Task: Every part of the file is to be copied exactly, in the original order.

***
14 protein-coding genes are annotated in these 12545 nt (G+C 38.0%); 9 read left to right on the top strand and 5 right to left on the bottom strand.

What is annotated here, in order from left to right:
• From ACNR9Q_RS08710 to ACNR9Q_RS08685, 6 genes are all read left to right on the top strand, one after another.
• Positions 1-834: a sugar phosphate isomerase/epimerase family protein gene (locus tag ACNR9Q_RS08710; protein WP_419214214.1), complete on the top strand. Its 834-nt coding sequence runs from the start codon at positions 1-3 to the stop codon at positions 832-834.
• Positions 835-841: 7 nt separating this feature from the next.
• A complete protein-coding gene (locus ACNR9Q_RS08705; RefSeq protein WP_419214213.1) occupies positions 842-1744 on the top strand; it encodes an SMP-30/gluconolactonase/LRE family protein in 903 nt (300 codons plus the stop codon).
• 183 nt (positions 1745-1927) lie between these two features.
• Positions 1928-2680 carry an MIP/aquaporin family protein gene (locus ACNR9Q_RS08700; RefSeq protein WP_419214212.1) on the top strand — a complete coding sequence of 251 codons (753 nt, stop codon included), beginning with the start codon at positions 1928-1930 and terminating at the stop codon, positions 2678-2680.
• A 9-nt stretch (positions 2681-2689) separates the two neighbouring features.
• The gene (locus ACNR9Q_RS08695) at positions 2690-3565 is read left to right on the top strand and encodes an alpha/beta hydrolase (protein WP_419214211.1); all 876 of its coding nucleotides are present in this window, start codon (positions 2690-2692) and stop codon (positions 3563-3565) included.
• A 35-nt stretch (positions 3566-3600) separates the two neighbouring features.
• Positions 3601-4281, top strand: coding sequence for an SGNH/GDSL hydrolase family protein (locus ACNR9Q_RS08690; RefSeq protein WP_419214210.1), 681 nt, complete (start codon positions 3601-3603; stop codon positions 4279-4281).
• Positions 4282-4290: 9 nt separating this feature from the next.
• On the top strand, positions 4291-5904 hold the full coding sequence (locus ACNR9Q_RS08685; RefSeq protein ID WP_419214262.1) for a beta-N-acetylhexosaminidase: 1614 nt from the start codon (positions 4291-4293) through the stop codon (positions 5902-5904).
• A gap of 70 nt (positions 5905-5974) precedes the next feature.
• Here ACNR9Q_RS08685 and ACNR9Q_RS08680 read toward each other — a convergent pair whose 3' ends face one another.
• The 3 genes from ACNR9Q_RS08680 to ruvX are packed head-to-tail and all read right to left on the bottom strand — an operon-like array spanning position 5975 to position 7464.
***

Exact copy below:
14 protein-coding genes are annotated in these 12545 nt (G+C 38.0%); 9 read left to right on the top strand and 5 right to left on the bottom strand.

What is annotated here, in order from left to right:
• From ACNR9Q_RS08710 to ACNR9Q_RS08685, 6 genes are all read left to right on the top strand, one after another.
• Positions 1-834: a sugar phosphate isomerase/epimerase family protein gene (locus tag ACNR9Q_RS08710; protein WP_419214214.1), complete on the top strand. Its 834-nt coding sequence runs from the start codon at positions 1-3 to the stop codon at positions 832-834.
• Positions 835-841: 7 nt separating this feature from the next.
• A complete protein-coding gene (locus ACNR9Q_RS08705; RefSeq protein WP_419214213.1) occupies positions 842-1744 on the top strand; it encodes an SMP-30/gluconolactonase/LRE family protein in 903 nt (300 codons plus the stop codon).
• 183 nt (positions 1745-1927) lie between these two features.
• Positions 1928-2680 carry an MIP/aquaporin family protein gene (locus ACNR9Q_RS08700; RefSeq protein WP_419214212.1) on the top strand — a complete coding sequence of 251 codons (753 nt, stop codon included), beginning with the start codon at positions 1928-1930 and terminating at the stop codon, positions 2678-2680.
• A 9-nt stretch (positions 2681-2689) separates the two neighbouring features.
• The gene (locus ACNR9Q_RS08695) at positions 2690-3565 is read left to right on the top strand and encodes an alpha/beta hydrolase (protein WP_419214211.1); all 876 of its coding nucleotides are present in this window, start codon (positions 2690-2692) and stop codon (positions 3563-3565) included.
• A 35-nt stretch (positions 3566-3600) separates the two neighbouring features.
• Positions 3601-4281, top strand: coding sequence for an SGNH/GDSL hydrolase family protein (locus ACNR9Q_RS08690; RefSeq protein WP_419214210.1), 681 nt, complete (start codon positions 3601-3603; stop codon positions 4279-4281).
• Positions 4282-4290: 9 nt separating this feature from the next.
• On the top strand, positions 4291-5904 hold the full coding sequence (locus ACNR9Q_RS08685; RefSeq protein ID WP_419214262.1) for a beta-N-acetylhexosaminidase: 1614 nt from the start codon (positions 4291-4293) through the stop codon (positions 5902-5904).
• A gap of 70 nt (positions 5905-5974) precedes the next feature.
• Here ACNR9Q_RS08685 and ACNR9Q_RS08680 read toward each other — a convergent pair whose 3' ends face one another.
• The 3 genes from ACNR9Q_RS08680 to ruvX are packed head-to-tail and all read right to left on the bottom strand — an operon-like array spanning position 5975 to position 7464.